The new RSS change at Google News makes their existing keyword-based RSS feeds defunct. It affects the RSS feeds that collect all Google News items with a headline/snippet containing the words ‘bunny’ + ‘fluffy’, for instance. I don’t know if the generic catch-all ‘Science’, ‘Health’ etc RSS feeds are affected, as I don’t use those.

Those keyword-based feeds will now need to be changed. Changed slowly and manually and individually by slogging down the list in one’s RSS feedreader. It’s a big task to do, for some, and journalists and editors and bloggers will have hundreds (if not thousands) of these feeds set up.

So far as I can see there’s no way to export the OPML from one’s desktop RSS feedreader and then simply do a global search-replace of the Google News URL paths in Notepad++, then bring the OPML back in. The URLs are too complex and varied in their structures to allow that.

One way of tackling the change is as follows:

Aim: Open our list of feeds in Excel and extract only the Google News ones, thus making it relatively easy for a worker to run through them all and discover the new ones.
Software required: the free Notepad++ and MS Office Excel with Sobolsoft’s Excel Remove Text addin.

1. Export your OPML master file from your RSS feedreader / newsreader.

2. Right-click on this and open the OPML in Notepad++. Search/replace "/> with "/>; and then manually go through and add a ; to the end of the remaining few lines which now lack them.

3. Search/replace all , (i.e.: all the commas) and change these to &&&&.

4. Save a backup of the changed OPML, then save another copy from Notepad++ — this time as “feeds.csv” which makes it a comma-separated Excel file. “But there are no commas left” you cry. That doesn’t matter, as Excel will treat the ; instances as if they were commas. And it won’t be terminally confused by commas sitting within the URLs, as we just changed them all to &&&&.

5. You can now load feeds.csv in MS Office’s Excel spreadsheet package. If you successfully put a ; at the end of each line of the OPML, Excel will happily load the file and it will display correctly, meaning in a similar way to the clear structured view you saw in Notepad++.

6. You’re now able to extract all the lines containing the phrase “Google News” and then do the same for “”. There are a number of complex ways to do this, involving fiendish formulas, but a very easy way is with Sobolsoft’s Excel Remove Text, Spaces & Characters From Cells add-in. This gives Excel a number of very useful functions, including “Clear all cells not containing X”. Select all lines. Then clear everything not containing Google News. You can then ‘sort A-Z’, to get a neat list of all your defunct Google News feeds, one per line.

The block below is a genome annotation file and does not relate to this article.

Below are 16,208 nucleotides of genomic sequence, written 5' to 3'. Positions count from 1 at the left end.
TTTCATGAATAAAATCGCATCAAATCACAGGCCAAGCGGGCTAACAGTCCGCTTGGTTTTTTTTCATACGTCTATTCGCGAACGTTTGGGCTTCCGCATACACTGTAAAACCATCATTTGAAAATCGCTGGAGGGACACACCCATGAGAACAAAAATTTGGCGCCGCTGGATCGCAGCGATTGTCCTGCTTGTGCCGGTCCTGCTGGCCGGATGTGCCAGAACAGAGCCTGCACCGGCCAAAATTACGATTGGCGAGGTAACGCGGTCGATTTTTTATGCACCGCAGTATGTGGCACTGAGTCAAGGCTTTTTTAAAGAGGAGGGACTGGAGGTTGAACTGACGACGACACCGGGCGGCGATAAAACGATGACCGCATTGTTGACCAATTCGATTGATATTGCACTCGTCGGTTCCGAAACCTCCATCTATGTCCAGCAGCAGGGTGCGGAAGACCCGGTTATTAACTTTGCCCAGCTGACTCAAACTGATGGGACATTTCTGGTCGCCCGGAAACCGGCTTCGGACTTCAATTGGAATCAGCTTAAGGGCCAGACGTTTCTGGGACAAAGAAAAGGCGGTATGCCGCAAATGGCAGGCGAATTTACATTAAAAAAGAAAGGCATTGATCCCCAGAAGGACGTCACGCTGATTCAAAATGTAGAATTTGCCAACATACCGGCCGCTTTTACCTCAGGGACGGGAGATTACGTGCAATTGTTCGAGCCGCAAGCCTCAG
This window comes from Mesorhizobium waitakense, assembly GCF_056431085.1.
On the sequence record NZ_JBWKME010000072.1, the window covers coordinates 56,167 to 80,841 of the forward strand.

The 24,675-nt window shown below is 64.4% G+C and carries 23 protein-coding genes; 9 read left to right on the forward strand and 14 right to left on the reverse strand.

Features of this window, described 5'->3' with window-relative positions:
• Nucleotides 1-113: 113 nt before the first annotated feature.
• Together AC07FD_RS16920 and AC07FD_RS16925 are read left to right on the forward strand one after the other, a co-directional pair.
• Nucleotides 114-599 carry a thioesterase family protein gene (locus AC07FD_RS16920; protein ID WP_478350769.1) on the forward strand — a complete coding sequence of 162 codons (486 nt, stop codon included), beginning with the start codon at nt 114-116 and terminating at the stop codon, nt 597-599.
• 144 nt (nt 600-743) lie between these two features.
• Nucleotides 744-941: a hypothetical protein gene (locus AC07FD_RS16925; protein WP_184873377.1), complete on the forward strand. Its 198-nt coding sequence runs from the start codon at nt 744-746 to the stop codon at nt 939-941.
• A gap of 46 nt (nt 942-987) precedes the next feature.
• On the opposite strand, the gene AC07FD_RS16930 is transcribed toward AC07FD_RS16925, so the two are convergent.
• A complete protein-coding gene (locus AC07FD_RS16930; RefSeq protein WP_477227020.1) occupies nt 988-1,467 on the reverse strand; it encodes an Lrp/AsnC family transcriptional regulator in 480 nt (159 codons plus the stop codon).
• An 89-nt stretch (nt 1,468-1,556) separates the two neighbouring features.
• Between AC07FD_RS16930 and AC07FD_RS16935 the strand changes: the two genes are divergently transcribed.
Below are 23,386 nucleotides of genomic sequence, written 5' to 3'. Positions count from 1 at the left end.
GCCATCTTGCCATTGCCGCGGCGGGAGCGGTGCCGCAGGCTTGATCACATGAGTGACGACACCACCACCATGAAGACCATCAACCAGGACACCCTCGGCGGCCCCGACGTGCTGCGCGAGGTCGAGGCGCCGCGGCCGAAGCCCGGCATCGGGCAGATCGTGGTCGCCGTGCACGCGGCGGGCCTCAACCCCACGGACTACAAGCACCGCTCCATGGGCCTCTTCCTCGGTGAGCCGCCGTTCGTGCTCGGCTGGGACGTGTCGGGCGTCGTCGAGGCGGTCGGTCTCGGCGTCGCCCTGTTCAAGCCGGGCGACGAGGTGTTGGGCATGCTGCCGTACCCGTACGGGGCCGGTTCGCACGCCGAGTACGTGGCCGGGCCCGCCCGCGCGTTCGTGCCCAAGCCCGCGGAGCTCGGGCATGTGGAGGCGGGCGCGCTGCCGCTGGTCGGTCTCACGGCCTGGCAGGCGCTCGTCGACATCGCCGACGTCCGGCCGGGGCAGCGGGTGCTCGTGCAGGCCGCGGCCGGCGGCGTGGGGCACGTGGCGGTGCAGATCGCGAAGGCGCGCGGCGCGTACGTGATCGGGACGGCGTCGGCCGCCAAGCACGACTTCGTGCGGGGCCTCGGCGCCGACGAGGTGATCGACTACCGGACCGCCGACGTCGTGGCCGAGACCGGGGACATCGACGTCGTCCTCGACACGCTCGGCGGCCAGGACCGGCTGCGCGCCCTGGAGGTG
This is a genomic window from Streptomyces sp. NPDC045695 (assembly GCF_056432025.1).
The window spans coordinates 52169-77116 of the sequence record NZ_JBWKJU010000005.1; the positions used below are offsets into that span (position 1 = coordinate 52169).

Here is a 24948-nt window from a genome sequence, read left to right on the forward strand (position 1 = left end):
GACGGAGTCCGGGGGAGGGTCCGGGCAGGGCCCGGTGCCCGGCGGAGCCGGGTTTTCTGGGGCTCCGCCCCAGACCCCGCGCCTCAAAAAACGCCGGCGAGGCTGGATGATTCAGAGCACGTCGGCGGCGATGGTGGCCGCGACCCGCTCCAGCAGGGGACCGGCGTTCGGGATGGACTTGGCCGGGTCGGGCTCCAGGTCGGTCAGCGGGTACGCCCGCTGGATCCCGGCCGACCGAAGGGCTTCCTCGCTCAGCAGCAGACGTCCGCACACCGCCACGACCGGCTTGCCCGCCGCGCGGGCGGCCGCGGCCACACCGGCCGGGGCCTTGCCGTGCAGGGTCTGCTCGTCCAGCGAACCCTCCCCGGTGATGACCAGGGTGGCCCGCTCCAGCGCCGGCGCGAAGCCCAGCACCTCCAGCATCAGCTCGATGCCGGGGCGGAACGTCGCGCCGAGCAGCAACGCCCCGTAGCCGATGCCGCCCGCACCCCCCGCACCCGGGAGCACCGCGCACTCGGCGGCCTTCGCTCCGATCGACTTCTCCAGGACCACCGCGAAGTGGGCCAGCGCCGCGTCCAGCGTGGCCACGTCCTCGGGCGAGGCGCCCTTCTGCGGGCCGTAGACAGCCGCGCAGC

7. Select all lines with content in them. Then use the same add-in to “Remove all text before…” xmlUrl=" (which is the query command in the URL). Then “Remove all text after…” &output=

You can continue doing this sort of search/replace, and thus end up with a fairly clean set of the keywords and phrases and knockout -keywords which you were using for each Google News URL. For instance, you can search/replace %22 with ” to get recognisable search phrases again, inside the URL.

If you have hundreds or thousands of these, they can now be passed to a gig worker at etc, tasked with working down your nicely cleaned one-per-line list to discover the new working RSS URLs from Google News. While they’re at it, you may as well pay them to discover the Bing News equivalents.

You may also want them to use a VPN in order to also snag the Google News USA equivalent URLs, if you’re in the UK etc. Although it appears possible that simply changing the end of the new URLs from ?hl=en-GB&gl=GB&ned=uk to ?hl=en&gl=US&ned=us does the trick and gets the USA version. Google News USA obviously has better coverage, and is perhaps updated more quickly. For instance, a UK-centric search for: newcastle-under-lyme -police in Google News UK has no search results. The same from the USA site has one valid result in a local freesheet two hours ago. Such timeliness may matter for journalists with deadlines to meet.

8. You don’t then need to create a new OPML without any Google News URLs, and try to import it back to your newsreader etc. That’s a hassle and the OPML will probably break. So it’s easier to just let the defunct Google News URLs sit there and do nothing, since they’re not doing any harm. Some newsreader software may eventually flag them as defunct, and may even offer the ability to mass-delete your defunct feeds after 1st December 2017. Apparently that’s the date Google has set for the current feeds to die altogether.

9. Once your Fiverr gig worker etc comes back with the new URLs, either add in your new working Google News URLs by hand, or (if you have lots of them set up) have your Fivver gig worker format them up as a valid OPML file for bulk import to your newsreader. That’s very simple to do, once you have a newly-working Google News sample line to show them, although I think there are website converters that will turn a one-per-line RSS URL list into a valid OPML with ease.

That’s the most efficient way I can think of for handling the changeover.